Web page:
About us


Neurochlore, a Marseille based biotechnology company, aims to develop a treatment for Autism Spectrum Disorders.

Created in 2011, Neurochlore is dedicated to the research and development of innovative treatments to help people with neurodevelopmental disorders, and especially Autism Spectrum Disorders.

This company has moved from proof of concept to the test phase of a drug candidate, bumetanide, in less than 10 years. It initiated with its partner, Les Laboratoires Servier, an international clinical trial which could result, in 2022, to the marketing of the first drug treatment for Autism Spectrum Disorders.

We have given ourselves 10 years to develop the first treatment for Autism Spectrum Disorders. Patients are waiting for us, we will put all our efforts into developing a treatment that could improve their lives.

Yehezkel Ben-Ari, Neurochlore President



Yehezkel Ben-Ari

Yehezkel Ben-Ari, PhD

President and Co-founder

Read Dr. Ben-Ari’s blog

Constance Hammond

Constance Hammond, PhD

General Director

Denis Ravel

Denis Ravel, PhD

Development Director

Diana Ferrari

Diana Ferrari, PhD

Senior Researcher and Project Manager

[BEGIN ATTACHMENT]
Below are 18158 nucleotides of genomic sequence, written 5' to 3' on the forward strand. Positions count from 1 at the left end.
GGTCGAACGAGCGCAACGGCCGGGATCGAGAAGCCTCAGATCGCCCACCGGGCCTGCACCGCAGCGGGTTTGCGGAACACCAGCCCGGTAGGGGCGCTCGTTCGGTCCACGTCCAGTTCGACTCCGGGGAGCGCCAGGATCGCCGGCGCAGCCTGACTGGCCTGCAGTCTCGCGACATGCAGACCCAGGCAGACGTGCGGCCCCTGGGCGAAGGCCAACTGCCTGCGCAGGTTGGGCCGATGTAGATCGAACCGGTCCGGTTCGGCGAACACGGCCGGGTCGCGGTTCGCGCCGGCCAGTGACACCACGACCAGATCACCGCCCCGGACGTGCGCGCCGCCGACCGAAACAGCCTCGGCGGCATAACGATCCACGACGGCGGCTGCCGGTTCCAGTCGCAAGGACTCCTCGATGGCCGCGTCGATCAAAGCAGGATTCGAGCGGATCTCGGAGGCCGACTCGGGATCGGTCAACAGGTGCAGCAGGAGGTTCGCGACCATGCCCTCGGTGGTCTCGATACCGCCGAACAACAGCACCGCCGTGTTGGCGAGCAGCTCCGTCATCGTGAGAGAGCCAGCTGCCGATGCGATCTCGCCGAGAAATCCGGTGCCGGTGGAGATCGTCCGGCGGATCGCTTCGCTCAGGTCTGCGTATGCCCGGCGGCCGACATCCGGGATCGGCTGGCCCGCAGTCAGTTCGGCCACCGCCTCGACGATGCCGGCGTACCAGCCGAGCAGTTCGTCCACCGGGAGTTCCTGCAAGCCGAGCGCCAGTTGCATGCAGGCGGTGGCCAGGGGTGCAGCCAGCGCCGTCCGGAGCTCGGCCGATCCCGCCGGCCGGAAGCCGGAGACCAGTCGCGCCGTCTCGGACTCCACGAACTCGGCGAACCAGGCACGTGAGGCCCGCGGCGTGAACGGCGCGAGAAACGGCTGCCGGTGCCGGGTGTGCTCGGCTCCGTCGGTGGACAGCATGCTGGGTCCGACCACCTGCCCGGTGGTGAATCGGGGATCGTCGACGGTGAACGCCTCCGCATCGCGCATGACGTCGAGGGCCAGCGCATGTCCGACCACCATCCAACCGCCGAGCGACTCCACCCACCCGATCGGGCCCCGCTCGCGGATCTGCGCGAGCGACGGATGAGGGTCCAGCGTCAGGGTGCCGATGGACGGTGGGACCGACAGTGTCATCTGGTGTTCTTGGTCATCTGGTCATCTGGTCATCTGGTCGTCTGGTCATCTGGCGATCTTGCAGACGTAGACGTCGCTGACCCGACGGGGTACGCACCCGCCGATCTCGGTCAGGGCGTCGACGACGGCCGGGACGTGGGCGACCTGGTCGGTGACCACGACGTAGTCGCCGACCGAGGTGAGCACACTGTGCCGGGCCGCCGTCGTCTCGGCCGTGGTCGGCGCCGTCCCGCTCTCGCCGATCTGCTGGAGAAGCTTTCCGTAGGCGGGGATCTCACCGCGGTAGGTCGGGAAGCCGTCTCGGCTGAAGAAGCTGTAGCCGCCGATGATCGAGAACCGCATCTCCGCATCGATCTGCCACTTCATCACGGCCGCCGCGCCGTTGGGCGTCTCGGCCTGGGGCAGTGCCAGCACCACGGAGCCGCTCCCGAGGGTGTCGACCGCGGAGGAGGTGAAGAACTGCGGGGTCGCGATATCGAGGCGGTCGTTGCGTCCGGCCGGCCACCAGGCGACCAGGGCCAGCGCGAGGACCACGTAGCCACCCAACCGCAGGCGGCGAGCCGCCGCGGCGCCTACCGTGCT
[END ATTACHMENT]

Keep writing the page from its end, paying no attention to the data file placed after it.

Morgane Chiesa

Morgane Chiesa, PhD

Junior Researcher

Robin Cloarec

Robin Cloarec, PhD


Amandine Dufour

Amandine Dufour, PhD


Camille Dumon

Camille Dumon, PhD


Laurie-Anne Gouty-Colomer

Laurie-Anne Gouty-Colomer, PhD


Sanaz Eftekhari

Sanaz Eftekhari, PhD


Alexandre Pons-Bennaceur, PhD

Junior Researcher

Hamed Rabiei, PhD


Baptiste Riffault

Baptiste Riffault, PhD


Anice Moumen, PhD

Lab Manager

Maxime Billon-Grand

Maxime Billon-Grand

Senior Technician

Magali Conesa

Magali Conesa, PhD

Administrative Manager

Anaïs Lemineur

Task Officer

› Yehezkel Ben-Ari, PhD

President and Co-founder

Eric Lemonnier, MD, PhD


Nouchine Hadjikhani, MD, PhD


Wendy Chung, MD

Andy Gyenes, MS

Pasko Rakic, MD, PhD

Professor of Neurobiology and Neurology Chairman, Department of Neurobiology, Yale University Director, Kavli Institute of Neuroscience, Yale University

Charles Nelson, PhD

Professor of Pediatrics Harvard Medical School, Boston Children’s Hospital, Director of Research, Developmental Medicine Center

Gordon Fishell, PhD

Professor of Neurobiology Harvard Medical School, Professor of Neurobiology, The Stanley Center, Broad Institute

Gyorgy Buzsaki, MD, PhD

Professor, Department of Neurology NYU Langone Medical Center Neuroscience Institute, Biggs Professor of Neuroscience, Department of Neuroscience and Physiology

Nicholas Spitzer, PhD

Professor, Division of Biological Sciences, UC San Diego Health Sciences, Atkinson Family Chair

Yehezkel Ben-Ari

Yehezkel Ben-Ari, PhD

President, Acting Chief Executive Officer and Co-founder